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07-04-2013 | Oral medicine | Article

Light activation does not improve efficacy of tooth whitening


Free abstract

medwireNews: The use of light activation does not appear to enhance the effectiveness of tooth whitening, but is associated with greater sensitivity immediately after treatment, results of a clinical study show.

The study involved 22 patients who were due to undergo in-surgery tooth whitening with 25% hydrogen peroxide gel followed by 2 weeks of home treatment with 10% carbamide peroxide gel.

Half of the patients were randomly assigned to receive light activation at a wavelength of 400-500 nm during in-surgery bleaching. There were no other differences in treatment between the groups.

The study's primary outcome was the efficacy of tooth whitening, assessed by determining the change in color of the six maxillary anterior teeth on a shade guide at the end of whitening versus baseline.

Reporting their findings in the Journal of Dentistry, Paul Brunton (University of Leeds, UK) and team say that patients in both groups showed a clinically significant change in tooth color between baseline and 2 weeks following the end of home treatment.

In the group that received light activation, mean tooth color shade changed from 11.86 at baseline to 8.03 immediately after in-surgery treatment, with further reductions to 4.94 at 1 week and 3.85 at 2 weeks after home treatment.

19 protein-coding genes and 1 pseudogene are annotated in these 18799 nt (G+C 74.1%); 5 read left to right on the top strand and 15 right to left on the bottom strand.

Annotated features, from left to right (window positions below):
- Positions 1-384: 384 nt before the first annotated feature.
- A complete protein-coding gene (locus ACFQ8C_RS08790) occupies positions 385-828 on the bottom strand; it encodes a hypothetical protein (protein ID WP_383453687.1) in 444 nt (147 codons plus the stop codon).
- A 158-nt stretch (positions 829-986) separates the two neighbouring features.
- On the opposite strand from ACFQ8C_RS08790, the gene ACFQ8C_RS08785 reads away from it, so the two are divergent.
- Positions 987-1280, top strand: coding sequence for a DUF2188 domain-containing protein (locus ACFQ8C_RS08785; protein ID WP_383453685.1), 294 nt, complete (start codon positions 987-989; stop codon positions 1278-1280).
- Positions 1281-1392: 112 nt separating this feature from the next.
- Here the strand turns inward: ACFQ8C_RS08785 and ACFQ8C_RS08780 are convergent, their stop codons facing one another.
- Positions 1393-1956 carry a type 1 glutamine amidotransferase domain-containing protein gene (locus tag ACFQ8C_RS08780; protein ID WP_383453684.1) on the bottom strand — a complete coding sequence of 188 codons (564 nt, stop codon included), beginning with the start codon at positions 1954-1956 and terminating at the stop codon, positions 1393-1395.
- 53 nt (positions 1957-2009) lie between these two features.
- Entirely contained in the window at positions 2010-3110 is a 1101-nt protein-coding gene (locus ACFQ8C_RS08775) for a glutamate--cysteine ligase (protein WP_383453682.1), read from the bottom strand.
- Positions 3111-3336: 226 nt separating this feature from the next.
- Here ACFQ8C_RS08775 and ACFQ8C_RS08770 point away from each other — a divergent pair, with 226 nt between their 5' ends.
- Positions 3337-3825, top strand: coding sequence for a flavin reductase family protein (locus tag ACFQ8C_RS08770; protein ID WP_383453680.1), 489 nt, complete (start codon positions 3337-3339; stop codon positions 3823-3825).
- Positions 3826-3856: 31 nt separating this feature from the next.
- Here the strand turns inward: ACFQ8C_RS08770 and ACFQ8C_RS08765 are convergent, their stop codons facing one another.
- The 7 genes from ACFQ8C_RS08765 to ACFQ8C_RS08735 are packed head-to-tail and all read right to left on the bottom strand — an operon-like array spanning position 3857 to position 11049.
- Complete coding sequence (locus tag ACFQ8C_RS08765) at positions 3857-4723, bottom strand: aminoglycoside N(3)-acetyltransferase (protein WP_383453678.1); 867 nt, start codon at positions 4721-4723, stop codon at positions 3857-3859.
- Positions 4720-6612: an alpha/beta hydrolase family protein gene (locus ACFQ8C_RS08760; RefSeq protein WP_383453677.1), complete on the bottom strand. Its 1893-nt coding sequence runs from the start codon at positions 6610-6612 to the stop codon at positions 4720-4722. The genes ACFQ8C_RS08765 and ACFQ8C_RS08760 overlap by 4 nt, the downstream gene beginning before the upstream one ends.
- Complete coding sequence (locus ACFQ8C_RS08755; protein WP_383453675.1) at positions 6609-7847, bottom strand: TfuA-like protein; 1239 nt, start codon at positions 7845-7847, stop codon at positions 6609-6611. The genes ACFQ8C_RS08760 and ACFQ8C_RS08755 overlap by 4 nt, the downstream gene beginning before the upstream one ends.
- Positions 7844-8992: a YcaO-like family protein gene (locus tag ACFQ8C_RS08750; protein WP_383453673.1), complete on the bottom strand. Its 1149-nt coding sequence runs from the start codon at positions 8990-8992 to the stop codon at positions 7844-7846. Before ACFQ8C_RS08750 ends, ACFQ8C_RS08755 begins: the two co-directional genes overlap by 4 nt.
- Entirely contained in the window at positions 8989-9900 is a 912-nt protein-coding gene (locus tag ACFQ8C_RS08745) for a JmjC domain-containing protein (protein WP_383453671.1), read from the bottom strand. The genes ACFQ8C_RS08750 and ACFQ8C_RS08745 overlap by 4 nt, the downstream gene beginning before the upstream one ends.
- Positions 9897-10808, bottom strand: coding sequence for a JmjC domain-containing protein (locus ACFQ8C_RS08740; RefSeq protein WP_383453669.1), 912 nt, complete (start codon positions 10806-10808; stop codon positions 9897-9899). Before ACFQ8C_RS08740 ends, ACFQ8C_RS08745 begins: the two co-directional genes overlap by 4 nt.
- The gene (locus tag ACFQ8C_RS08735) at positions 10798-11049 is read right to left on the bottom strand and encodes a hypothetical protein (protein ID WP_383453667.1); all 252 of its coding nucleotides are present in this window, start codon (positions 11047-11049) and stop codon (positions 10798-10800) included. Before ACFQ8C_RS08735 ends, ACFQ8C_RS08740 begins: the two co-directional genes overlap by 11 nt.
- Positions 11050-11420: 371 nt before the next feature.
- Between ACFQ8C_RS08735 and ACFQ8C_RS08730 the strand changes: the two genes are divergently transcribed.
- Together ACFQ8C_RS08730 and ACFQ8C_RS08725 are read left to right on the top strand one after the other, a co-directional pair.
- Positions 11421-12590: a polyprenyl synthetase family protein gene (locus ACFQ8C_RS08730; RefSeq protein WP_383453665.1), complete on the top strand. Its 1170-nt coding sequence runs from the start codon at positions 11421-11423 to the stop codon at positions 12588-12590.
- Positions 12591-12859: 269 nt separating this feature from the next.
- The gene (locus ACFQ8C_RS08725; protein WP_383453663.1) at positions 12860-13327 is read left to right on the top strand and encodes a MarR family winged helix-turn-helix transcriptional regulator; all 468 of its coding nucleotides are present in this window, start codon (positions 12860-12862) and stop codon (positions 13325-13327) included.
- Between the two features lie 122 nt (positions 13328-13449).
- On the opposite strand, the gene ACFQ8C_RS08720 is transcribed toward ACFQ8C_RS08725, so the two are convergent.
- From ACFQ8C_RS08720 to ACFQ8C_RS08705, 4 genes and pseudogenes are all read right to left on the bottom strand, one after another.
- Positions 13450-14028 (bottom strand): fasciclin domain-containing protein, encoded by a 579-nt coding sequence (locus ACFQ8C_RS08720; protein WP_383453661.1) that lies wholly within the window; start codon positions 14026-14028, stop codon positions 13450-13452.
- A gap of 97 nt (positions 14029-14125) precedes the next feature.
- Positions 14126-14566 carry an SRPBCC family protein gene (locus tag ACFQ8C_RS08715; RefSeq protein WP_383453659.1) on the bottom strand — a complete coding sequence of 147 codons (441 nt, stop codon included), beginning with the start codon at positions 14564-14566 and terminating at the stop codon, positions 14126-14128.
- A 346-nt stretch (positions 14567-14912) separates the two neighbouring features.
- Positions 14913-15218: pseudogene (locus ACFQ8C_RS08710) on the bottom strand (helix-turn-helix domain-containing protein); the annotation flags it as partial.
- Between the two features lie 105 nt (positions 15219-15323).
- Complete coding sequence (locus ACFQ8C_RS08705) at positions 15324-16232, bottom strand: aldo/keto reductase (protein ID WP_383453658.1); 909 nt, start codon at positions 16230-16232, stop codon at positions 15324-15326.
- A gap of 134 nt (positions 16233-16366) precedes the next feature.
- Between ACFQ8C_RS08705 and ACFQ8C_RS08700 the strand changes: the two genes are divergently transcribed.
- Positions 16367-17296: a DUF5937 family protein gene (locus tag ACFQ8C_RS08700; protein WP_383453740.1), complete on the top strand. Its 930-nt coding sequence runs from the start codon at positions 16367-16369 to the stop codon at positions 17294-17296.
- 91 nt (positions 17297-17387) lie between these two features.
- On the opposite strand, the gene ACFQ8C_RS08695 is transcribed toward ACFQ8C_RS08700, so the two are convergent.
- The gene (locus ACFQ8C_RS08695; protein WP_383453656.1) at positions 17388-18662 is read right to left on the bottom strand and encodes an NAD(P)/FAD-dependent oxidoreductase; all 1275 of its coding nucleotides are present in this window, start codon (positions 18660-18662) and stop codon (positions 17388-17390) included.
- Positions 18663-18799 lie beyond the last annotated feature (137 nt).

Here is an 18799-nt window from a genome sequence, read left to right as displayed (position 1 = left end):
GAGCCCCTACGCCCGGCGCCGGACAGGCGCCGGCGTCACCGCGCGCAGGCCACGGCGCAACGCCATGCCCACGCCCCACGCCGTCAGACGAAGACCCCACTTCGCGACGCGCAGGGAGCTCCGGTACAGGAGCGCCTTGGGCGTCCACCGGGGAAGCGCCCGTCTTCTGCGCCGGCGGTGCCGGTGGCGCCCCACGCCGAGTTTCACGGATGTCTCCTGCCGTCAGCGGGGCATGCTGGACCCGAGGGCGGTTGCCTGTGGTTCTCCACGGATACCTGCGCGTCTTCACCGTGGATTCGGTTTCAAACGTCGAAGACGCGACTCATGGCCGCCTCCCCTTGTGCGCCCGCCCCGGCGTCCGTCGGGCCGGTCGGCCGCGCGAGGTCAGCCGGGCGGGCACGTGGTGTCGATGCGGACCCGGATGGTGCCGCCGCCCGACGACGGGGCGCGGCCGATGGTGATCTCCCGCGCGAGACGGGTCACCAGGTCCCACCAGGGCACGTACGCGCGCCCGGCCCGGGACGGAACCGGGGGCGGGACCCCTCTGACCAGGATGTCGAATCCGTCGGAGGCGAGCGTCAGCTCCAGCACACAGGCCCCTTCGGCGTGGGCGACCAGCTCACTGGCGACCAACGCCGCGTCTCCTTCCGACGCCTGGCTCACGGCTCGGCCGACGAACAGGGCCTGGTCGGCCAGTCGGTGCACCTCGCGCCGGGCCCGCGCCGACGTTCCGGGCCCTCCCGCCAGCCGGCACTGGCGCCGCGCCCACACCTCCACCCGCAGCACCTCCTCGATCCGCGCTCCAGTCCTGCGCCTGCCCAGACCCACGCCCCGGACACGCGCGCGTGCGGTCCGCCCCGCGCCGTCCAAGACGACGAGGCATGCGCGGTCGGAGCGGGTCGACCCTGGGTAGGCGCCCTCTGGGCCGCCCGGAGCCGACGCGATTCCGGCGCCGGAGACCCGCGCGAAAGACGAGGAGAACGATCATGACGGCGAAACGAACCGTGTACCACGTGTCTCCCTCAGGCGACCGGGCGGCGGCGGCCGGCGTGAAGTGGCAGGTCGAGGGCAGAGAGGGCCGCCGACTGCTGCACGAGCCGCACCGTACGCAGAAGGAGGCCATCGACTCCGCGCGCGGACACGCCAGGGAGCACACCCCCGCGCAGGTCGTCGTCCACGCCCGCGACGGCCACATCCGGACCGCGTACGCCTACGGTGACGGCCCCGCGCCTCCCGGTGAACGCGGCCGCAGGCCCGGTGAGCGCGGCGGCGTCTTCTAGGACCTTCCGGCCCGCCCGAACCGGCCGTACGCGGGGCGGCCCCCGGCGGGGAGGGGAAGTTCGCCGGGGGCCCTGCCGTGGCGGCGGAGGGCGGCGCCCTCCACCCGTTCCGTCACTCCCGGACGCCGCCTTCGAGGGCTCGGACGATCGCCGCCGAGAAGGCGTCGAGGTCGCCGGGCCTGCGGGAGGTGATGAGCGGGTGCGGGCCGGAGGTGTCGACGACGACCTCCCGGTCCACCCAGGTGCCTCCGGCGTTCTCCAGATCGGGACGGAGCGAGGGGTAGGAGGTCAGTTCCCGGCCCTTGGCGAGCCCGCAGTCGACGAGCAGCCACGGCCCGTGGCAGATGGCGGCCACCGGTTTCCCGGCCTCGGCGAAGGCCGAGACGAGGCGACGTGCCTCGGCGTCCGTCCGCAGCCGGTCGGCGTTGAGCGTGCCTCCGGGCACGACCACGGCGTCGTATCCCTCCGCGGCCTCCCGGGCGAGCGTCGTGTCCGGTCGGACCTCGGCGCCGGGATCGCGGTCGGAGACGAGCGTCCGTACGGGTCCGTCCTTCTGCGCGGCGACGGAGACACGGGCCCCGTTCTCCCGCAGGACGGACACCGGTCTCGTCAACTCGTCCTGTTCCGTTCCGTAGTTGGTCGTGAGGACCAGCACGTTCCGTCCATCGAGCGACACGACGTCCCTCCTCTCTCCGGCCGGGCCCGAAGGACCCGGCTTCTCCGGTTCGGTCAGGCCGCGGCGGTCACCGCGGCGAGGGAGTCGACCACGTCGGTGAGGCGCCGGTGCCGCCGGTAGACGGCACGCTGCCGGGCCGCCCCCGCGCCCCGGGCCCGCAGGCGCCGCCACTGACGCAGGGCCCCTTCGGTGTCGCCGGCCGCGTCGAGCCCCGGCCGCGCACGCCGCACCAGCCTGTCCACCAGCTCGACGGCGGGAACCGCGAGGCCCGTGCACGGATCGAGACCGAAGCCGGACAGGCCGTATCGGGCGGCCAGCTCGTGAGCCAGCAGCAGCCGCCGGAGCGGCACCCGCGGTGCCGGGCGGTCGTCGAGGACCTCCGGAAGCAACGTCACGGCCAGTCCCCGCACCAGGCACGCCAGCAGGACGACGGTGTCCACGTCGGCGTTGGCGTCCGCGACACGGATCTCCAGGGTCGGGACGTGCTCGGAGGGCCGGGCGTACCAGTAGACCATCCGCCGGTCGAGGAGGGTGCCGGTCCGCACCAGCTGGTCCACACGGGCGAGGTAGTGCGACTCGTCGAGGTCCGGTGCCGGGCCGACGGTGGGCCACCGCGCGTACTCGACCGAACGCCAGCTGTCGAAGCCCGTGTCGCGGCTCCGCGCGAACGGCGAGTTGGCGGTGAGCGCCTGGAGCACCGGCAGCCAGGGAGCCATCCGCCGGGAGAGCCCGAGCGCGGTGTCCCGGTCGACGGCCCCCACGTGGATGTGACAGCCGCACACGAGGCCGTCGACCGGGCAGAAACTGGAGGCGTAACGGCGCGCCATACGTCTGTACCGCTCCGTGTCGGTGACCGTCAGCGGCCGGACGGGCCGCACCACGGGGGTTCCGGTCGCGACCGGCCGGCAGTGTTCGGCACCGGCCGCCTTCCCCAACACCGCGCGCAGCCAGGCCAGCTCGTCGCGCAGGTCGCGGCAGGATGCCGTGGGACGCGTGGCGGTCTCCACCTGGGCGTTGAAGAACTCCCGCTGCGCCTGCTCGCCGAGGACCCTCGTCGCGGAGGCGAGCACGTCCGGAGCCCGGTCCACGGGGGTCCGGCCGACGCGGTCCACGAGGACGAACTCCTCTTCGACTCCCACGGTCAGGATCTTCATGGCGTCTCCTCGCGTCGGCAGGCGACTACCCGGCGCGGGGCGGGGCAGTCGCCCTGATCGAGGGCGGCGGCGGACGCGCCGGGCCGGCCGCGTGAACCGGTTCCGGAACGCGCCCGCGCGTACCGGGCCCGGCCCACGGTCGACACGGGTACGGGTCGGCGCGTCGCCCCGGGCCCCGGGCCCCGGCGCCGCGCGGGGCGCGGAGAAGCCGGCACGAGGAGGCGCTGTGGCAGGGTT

In the group that did not receive light activation, mean tooth color shade changed from 11.70 at baseline to 8.28, 5.04, and 3.72 at the same three time points, respectively. None of the between-group differences were significant.

A secondary outcome was tooth sensitivity, determined by self-assessment using a visual analog scale. This measure was comparable between the groups at all time points except immediately after in-surgery treatment. At this point, sensitivity scores were significantly higher among patients who received light-activation than in those who did not, at 2.36 versus 0.45.

By 2 weeks after home treatment, sensitivity had increased and was comparable between the groups, at 3.00 with light versus 2.55 without light activation.

Noting that sensitivity is a recognized complication of tooth whitening with peroxide, Brunton et al conclude that their results represent "a valuable addition to the evidence base for tooth whitening."

By Joanna Lyford, Senior medwireNews Reporter